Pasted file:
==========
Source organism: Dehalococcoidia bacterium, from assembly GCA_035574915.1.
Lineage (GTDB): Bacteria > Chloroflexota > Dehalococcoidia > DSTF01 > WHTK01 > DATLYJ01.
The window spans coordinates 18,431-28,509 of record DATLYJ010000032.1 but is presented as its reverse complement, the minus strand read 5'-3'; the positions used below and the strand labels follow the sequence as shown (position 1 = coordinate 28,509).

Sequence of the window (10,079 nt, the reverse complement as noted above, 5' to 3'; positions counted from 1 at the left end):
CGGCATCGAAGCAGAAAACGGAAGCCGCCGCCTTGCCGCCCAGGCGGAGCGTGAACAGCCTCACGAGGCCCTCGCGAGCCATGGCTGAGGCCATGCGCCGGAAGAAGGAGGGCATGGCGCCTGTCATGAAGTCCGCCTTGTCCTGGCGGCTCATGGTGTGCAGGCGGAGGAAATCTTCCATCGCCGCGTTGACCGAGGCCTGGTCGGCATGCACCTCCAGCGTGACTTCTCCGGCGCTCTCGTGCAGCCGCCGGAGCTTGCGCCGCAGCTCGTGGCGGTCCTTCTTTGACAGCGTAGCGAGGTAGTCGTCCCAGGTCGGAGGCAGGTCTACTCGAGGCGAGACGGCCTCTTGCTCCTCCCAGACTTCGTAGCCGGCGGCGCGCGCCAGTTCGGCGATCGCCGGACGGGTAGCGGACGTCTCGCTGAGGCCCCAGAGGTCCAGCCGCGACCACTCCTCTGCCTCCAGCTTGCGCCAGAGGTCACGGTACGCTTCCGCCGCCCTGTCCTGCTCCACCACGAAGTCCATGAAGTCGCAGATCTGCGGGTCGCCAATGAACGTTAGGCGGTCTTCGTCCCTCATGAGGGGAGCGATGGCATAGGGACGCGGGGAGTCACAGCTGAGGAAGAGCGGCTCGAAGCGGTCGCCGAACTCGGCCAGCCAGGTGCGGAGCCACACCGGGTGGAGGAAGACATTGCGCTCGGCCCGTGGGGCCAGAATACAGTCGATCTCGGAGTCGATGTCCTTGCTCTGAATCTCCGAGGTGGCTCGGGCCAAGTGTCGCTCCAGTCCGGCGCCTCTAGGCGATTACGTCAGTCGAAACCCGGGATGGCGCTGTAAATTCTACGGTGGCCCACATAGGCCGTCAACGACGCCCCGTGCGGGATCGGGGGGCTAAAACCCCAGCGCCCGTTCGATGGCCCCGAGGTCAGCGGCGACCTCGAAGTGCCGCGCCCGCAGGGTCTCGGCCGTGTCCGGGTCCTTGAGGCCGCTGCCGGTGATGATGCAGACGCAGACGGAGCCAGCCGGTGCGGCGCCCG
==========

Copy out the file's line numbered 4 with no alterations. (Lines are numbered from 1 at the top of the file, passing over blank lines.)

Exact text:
Sequence of the window (10,079 nt, the reverse complement as noted above, 5' to 3'; positions counted from 1 at the left end):